Author and educator Robin DiAngelo will keynote the ALA President’s Program (Sunday, January 27, 3:30–5:30 p.m., Ballroom 6 A–B). DiAngelo is the author of White Fragility: Why It’s So Hard for White People to Talk About Racism (Beacon). The book has become a touchstone on race, exploring how “racial illiteracy” reinforces a simplistic definition of a racist as a bad person and exempts white progressives. Recently, DiAngelo was appointed to codesign the city of Seattle’s Race and Social Justice Initiative Anti-racism training.
And the closing general session speaker will be journalist and author Isha Sesay (Monday, January 28, 2–3 p.m., Ballroom 6 A–B). In 2005, she joined CNN International as an anchor and correspondent covering major breaking news stories and global events. She left this year to pursue other projects, including her forthcoming book, Beneath the Tamarind Tree, which will be published by HarperCollins in July 2019; it’s the first definitive account of Boko Haram’s abduction of the Chibok schoolgirls.
Programs, Awards, and More
The professional program at ALA Midwinter is loaded with great panels and talks, including the 2019 Symposium on the Future of Libraries, which offers, according to the organizers, three days of programs exploring “the near-term trends already inspiring innovation in libraries” as well as the longer-term trends that will help libraries adapt to the needs of their communities. Check the ALA Midwinter website for a complete schedule.
The highlight of every ALA Midwinter, of course, is the announcement of the coveted Youth Media Awards, which will take place from 8 to 9 a.m. on Monday, January 28 (Ballrooms A–C). The ALA Youth Media Awards, including the Newbery, Caldecott, Printz, and Coretta Scott King awards, are considered the country’s most prestigious awards celebrating children’s and young adult literature and media.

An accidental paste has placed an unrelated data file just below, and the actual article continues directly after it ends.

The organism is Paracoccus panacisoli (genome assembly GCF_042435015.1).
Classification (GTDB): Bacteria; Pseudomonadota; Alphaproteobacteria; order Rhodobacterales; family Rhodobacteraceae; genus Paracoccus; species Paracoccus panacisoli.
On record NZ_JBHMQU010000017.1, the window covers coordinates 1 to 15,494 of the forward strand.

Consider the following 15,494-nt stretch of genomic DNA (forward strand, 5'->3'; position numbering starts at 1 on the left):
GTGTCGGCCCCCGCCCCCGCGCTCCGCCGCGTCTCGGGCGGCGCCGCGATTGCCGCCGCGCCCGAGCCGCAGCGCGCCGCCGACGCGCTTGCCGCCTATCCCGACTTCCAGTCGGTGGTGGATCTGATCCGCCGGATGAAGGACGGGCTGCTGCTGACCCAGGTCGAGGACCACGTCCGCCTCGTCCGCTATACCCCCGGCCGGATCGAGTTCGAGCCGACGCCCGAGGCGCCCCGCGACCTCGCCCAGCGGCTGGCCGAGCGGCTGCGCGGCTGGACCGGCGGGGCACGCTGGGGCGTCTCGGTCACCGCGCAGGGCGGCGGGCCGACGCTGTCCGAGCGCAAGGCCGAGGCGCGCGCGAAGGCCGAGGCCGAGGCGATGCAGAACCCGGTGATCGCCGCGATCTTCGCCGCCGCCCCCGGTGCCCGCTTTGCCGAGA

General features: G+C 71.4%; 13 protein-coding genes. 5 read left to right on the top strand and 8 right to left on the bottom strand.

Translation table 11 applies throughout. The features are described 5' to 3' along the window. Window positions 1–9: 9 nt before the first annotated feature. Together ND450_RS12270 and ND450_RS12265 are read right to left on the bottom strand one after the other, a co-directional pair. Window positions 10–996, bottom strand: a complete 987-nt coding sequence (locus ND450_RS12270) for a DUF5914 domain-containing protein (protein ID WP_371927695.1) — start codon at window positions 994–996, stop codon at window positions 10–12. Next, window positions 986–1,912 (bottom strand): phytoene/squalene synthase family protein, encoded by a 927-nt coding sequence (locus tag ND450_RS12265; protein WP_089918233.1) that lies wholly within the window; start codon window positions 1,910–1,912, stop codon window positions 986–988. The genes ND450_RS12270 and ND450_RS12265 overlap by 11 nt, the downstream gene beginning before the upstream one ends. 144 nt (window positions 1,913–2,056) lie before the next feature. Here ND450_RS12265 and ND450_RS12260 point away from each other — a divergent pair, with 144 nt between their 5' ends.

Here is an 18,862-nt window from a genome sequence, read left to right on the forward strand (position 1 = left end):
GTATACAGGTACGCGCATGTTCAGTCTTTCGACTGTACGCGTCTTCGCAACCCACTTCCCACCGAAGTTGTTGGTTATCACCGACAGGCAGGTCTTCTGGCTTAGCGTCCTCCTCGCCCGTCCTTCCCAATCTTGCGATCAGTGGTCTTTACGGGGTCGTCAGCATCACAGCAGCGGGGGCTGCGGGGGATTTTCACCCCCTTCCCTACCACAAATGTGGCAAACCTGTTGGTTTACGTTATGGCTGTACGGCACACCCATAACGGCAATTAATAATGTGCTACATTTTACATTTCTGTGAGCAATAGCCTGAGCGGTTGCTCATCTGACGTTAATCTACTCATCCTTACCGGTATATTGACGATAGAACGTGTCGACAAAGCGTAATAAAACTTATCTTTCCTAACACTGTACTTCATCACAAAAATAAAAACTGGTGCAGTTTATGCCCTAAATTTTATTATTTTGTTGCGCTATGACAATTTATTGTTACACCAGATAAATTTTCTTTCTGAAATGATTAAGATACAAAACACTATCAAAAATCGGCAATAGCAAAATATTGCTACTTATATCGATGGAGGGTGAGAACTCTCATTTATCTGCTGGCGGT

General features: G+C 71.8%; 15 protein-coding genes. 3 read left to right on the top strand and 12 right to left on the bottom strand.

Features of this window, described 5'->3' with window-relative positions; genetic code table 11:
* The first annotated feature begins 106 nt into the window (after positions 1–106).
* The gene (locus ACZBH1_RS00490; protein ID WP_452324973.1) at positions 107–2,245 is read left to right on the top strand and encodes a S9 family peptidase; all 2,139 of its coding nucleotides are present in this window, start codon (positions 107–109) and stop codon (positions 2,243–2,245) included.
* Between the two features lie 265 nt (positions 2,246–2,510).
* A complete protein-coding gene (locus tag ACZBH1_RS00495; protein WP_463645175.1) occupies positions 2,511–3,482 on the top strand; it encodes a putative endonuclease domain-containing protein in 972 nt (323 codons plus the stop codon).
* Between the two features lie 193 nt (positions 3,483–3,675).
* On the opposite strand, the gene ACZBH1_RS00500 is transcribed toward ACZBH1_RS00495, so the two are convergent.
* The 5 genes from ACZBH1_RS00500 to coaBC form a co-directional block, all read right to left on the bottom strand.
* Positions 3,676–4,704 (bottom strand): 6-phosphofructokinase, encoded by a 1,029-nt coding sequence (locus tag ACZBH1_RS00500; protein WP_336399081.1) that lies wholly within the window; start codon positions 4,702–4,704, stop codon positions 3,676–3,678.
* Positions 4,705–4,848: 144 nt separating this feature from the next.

And on Sunday, January 27, from 5 to 7 p.m., the winners of the Andrew Carnegie Medals for Excellence in Fiction and Nonfiction will be announced at the Reference and User Services Association’s Book and Media Awards event.
The shortlist for nonfiction includes The Line Becomes a River: Dispatches from the Border by Francisco Cantú (Riverhead); Heavy: An American Memoir by Kiese Laymon (Scribner); and Dopesick: Dealers, Doctors, and the Drug Company That Addicted America by Beth Macy (Little, Brown). The shortlist for fiction includes Washington Black by Esi Edugyan (Knopf); The Great Believers by Rebecca Makkai (Viking); and There There by Tommy Orange (Knopf). The two medal winners will be honored at a reception at the ALA Annual Conference this summer in Washington, D.C.
And don’t forget the exhibits: some 450 vendors and organizations will be at ALA Midwinter, showing off a range of library products, services, books, tools, and technologies, in addition to author readings, booth signings, and presentations held at multiple pavilions and on stages on the show floor.
The exhibits open with a reception on Friday evening, January 25, immediately following the opening general session.